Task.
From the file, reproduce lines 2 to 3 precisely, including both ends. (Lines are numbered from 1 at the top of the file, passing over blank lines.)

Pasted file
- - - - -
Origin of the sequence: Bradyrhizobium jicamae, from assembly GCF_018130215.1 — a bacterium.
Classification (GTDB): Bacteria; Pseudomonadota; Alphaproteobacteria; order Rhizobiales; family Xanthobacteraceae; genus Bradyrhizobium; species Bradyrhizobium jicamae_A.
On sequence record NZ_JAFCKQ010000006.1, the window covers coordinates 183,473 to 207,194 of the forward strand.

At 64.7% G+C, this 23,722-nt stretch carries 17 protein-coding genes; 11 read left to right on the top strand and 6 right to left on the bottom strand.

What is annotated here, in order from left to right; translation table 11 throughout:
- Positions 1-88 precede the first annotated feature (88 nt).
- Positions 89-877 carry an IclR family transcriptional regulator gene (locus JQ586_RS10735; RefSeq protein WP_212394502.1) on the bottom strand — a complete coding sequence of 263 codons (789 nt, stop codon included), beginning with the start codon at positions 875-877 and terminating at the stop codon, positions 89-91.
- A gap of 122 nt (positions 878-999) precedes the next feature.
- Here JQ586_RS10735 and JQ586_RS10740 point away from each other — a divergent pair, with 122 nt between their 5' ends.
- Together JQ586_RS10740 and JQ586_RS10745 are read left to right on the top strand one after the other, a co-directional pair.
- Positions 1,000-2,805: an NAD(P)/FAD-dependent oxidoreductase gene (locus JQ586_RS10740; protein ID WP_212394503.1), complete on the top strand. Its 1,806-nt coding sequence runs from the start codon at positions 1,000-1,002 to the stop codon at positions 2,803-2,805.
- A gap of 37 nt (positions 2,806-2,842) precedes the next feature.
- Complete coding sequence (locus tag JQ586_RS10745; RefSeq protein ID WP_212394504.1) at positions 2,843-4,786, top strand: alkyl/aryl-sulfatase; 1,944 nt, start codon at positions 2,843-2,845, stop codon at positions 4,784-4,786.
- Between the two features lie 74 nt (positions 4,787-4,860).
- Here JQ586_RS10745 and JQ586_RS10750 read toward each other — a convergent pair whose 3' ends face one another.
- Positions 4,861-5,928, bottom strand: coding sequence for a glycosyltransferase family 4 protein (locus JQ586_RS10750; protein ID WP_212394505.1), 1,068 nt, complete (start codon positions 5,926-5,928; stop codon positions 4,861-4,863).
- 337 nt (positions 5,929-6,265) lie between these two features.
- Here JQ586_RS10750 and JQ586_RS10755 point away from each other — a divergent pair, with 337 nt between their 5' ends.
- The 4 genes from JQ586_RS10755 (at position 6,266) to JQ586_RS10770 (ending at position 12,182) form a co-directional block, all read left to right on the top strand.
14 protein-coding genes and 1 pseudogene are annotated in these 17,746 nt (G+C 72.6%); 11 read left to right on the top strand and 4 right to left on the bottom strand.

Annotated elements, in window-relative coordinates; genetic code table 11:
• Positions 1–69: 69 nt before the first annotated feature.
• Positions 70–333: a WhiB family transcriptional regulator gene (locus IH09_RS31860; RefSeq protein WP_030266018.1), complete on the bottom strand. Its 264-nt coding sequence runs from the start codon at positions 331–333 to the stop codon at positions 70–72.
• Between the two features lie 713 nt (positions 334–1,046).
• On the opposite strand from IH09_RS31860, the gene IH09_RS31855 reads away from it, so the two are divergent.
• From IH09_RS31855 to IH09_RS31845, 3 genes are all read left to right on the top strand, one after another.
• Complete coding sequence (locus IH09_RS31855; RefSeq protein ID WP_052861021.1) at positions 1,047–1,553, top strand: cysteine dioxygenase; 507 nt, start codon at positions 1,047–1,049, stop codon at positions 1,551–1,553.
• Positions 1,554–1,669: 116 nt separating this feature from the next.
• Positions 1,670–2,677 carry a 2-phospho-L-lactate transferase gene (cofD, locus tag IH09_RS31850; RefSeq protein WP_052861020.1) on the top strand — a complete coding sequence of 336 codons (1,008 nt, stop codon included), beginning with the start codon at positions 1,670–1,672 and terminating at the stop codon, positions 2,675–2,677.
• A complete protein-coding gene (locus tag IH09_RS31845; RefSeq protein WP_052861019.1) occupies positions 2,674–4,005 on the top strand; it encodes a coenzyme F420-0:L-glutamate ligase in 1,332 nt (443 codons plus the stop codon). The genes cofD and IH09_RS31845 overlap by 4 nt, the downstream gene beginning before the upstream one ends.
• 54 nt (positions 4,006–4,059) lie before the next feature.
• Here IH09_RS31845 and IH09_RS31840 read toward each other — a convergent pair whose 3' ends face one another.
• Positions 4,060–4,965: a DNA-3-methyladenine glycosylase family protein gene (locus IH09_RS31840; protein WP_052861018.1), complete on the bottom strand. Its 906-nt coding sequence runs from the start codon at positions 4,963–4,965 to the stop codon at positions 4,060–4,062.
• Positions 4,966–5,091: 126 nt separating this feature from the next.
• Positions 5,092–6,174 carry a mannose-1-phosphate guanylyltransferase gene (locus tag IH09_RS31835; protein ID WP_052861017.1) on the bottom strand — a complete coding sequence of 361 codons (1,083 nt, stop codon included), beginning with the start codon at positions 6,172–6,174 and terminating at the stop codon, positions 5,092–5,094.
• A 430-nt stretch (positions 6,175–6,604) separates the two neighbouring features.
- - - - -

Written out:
Classification (GTDB): Bacteria; Pseudomonadota; Alphaproteobacteria; order Rhizobiales; family Xanthobacteraceae; genus Bradyrhizobium; species Bradyrhizobium jicamae_A.
On sequence record NZ_JAFCKQ010000006.1, the window covers coordinates 183,473 to 207,194 of the forward strand.